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"Buenos dias", "buenas noches" -- this was the first words in a foreign language I heard in my life, as a three-year old boy growing up in developing post-war Western Germany, where the first gastarbeiters had arrived from Spain. Fascinated by the strange sounds, I tried to get to know some more languages, the only opportunity being TV courses of English and French -- there was no foreign language education for pre-teen school children in Germany yet in those days. Read more



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Academic Paper


Title: Regional dialect leveling in Najdi Arabic: The case of the deaffrication of [k] in the Qaṣīmī dialect
Author: Yousef Al-Rojaie
Email: click here to access email
Linguistic Field: Sociolinguistics
Abstract: This study investigates the effect of linguistic and social factors (age, gender, and level of education) on the patterns of variation in the affrication of [] for [k] in the stem and suffix in the informal speech of 72 speakers of Qaṣīmī, a local dialect of Najdi Arabic, spoken in the Qaṣīm province in central Saudi Arabia. Findings indicate that affrication is significantly favored in the phonological context of front vowels, particularly the high front ones. Whereas suffix-based affrication is categorically used as [-], stem affrication is strongly correlated with the age, educational level, and gender of the speaker. In particular, older uneducated speakers from both sexes tend to maintain the use of the local variant [], whereas younger and middle-aged educated speakers, particularly women, increasingly shift toward the use of the supralocal variant [k]. The present findings are suggestive of patterns of variation that are typical in regional-dialect leveling, wherein the supralocal variant(s) associated with the major city dialect is (are) diffusing outward, at the expense of traditional and socially marked variant(s), by speakers of smaller towns' dialects. The substantial socioeconomic changes that Saudi Arabia has undergone in the last half century are suggested to have triggered and accelerated the linguistic shift.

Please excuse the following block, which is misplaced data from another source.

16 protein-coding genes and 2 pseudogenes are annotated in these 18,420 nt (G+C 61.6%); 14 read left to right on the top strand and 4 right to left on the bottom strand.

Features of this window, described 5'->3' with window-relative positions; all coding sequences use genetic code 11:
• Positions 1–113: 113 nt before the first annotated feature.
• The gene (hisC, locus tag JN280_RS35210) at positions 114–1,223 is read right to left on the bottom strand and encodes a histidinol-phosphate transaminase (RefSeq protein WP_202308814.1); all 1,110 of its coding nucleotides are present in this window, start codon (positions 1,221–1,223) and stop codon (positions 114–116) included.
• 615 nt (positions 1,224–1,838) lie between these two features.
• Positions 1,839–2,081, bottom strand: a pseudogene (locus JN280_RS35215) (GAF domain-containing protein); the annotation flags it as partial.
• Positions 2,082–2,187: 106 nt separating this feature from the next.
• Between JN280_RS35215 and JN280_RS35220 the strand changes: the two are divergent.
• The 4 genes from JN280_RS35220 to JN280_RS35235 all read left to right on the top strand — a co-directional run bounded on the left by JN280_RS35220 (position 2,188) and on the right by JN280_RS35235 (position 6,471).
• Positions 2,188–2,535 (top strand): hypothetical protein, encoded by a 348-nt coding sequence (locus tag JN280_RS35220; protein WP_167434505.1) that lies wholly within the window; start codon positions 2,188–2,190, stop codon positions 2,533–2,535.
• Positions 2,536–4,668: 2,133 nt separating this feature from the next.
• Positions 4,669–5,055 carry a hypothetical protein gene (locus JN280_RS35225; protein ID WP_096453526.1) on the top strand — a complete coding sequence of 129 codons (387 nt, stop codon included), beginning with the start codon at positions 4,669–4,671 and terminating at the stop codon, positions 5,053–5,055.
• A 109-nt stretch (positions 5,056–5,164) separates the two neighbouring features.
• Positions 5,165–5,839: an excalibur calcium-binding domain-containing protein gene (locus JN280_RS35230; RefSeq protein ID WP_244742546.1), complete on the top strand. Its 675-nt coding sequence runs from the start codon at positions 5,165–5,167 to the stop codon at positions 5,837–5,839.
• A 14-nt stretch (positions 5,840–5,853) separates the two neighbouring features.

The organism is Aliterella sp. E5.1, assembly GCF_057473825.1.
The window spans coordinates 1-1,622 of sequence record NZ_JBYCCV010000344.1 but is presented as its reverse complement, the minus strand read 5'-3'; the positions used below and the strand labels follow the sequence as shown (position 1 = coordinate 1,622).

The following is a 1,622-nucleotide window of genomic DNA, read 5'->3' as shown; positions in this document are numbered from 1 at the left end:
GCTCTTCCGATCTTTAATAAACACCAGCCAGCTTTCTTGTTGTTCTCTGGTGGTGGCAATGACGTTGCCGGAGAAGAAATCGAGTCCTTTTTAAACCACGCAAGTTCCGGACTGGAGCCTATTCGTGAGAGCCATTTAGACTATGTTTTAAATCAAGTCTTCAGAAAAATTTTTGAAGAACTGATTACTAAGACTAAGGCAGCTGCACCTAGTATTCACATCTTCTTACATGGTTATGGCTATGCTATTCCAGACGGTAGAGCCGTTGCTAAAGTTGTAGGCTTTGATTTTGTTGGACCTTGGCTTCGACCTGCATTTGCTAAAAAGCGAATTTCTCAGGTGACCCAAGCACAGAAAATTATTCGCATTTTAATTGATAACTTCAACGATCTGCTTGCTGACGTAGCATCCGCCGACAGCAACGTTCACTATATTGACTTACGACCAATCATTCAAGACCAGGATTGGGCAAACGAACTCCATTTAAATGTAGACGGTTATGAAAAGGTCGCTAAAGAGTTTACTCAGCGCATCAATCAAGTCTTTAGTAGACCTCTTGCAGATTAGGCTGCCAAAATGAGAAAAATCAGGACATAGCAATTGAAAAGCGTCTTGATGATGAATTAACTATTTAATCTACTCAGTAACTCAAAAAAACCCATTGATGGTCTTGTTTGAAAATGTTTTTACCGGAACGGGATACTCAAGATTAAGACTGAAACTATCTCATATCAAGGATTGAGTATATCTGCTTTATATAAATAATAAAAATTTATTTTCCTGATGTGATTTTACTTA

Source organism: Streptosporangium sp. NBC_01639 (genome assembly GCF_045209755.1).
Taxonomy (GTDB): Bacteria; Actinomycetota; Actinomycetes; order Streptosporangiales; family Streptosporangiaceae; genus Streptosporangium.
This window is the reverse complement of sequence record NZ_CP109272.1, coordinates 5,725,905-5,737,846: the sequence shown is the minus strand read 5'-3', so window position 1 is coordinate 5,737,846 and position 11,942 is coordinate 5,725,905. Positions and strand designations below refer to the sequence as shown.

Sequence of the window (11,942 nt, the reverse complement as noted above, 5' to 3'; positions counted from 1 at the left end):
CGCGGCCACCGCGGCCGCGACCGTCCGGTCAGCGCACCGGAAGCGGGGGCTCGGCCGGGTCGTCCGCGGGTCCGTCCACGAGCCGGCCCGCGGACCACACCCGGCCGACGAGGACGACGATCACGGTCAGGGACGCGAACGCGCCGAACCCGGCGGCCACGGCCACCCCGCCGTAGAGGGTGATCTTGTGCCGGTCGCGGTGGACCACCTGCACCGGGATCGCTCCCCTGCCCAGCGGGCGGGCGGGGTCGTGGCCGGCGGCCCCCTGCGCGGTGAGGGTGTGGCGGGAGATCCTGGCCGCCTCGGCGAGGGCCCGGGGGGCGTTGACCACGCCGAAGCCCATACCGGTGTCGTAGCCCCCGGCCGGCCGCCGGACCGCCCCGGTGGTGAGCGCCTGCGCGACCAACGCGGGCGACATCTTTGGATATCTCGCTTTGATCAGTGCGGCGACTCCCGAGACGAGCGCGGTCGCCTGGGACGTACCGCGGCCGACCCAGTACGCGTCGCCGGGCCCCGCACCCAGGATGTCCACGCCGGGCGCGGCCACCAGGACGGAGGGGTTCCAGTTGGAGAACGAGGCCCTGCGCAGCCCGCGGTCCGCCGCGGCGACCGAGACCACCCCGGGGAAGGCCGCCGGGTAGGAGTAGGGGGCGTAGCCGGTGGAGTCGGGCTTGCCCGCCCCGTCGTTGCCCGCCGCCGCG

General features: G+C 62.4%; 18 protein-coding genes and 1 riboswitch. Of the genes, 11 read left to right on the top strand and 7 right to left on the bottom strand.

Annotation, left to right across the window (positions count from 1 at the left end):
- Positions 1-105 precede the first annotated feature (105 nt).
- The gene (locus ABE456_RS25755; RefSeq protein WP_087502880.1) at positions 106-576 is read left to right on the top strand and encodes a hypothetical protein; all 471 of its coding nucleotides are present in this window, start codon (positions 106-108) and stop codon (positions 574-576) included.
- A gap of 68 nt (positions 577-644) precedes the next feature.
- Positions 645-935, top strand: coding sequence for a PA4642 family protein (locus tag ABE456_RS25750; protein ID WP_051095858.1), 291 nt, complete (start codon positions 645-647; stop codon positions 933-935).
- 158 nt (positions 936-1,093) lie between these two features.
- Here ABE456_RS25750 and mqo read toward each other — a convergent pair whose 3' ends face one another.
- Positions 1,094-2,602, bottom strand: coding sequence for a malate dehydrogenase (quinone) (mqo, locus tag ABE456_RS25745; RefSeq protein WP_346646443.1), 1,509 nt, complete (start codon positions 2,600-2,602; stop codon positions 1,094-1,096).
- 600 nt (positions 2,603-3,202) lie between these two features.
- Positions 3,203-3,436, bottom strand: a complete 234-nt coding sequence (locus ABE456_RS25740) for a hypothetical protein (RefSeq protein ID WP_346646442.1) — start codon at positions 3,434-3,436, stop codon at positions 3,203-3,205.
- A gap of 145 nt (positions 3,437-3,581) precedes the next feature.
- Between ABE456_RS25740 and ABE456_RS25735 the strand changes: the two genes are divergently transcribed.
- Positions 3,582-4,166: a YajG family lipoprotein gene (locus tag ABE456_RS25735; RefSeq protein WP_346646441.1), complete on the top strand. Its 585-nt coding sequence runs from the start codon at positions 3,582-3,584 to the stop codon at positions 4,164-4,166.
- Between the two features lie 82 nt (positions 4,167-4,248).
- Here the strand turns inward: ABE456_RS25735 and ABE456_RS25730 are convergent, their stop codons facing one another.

CUP at LINGUIST

This article appears in Language Variation and Change Vol. 25, Issue 1, which you can read on Cambridge's site or on LINGUIST .



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